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Furnace is watering itself... and I don't like that!


Yeah, I am surprised the furnace even runs at all. It needs that trap 2 B full of water or it will trip a pressure switch. You should B able to go to HDepot or plumbing store and get a 1/2" PVC cap and CAREFULLY cut/steal enough pipe off the top of that vent pipe and then stick it inside your cap and insert in that hole and seal it up with silicone. Must be good and dry so dry it with a hair dryer a bit. If it is wet the silicone won't stick. Not worth buying a whole trap kit for unless it is cheap $$. Cut about 1" off the top of that pipe and use it for a sample or see if a local plumbing contractor has some he can sell you plus the cap. Do NOT cement it on as it needs 2 B removable for cleaning and with silicone that is easy 2 take off and redo. Otherwise that cap only comes with that kit which U may want to buy if it is not that expensive.
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Last edited by yuri; 10-17-2013 at 03:07 PM.
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Old 10-17-2013, 03:05 PM   #7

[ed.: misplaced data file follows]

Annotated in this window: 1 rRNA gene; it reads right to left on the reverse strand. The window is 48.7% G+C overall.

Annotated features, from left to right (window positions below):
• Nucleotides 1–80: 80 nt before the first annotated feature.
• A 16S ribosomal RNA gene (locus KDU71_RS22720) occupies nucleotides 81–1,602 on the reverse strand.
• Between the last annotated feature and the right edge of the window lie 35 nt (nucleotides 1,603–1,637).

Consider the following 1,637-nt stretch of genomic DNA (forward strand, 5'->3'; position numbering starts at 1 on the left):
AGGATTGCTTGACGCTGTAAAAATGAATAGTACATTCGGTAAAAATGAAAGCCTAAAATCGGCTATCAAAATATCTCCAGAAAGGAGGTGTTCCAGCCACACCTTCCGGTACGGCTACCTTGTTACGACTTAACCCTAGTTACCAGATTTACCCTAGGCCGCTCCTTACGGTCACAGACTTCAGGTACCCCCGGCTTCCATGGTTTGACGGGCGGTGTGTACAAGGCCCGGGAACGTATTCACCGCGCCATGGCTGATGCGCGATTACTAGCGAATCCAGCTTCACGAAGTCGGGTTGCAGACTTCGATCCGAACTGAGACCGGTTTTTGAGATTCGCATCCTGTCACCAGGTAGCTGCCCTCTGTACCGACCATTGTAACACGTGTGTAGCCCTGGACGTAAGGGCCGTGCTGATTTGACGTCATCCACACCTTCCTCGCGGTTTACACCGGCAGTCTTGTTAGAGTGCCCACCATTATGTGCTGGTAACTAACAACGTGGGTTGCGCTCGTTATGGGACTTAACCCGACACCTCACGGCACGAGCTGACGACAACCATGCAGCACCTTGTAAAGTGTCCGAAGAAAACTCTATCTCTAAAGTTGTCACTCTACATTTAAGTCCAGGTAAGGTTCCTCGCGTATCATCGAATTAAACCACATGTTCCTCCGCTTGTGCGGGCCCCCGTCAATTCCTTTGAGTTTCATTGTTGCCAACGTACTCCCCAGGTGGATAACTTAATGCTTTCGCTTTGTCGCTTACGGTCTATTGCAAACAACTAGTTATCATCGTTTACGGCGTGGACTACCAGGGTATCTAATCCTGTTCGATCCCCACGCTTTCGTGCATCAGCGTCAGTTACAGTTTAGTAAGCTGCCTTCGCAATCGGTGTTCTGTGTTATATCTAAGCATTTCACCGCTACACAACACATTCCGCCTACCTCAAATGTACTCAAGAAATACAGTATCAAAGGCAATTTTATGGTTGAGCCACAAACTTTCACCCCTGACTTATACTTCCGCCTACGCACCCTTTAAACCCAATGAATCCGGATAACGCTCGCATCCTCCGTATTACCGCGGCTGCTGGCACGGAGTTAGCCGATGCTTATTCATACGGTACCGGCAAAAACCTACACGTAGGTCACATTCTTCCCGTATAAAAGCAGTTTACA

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Furnace is watering itself... and I don't like that!


That ain't the trap I was thinking of. Yuri is right.
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Old 10-17-2013, 03:22 PM   #8
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Furnace is watering itself... and I don't like that!


That's fantastic, thank you very very much for your help, I'll get on that immediately when I'm done work. Along with shop-vacing my crawlspace free of water. Again. At least it isn't 11pm at night when I hear the 'drip drip drip'.

I'll go bug the guys who serviced the furnace (and installed it two years ago originally) to see what they've got to say.

I'll finish up with a post on how it went, in case anyone else stumbles upon this same problem at a later time.

Thanks again!
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Old 10-18-2013, 12:09 AM   #9
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Furnace is watering itself... and I don't like that!


Ok, so I bugged the guys who installed the furnace and they gave me a cap and clamp from their shelf (for nothing! wahoo!) and I've since installed it. At least in the last four hours, no more water! no drips, no dribbles, nothing. I think with your help that this problem is now licked! I'll keep looking at it from time to time in the short term but it looks as though it works.

Thank you so much!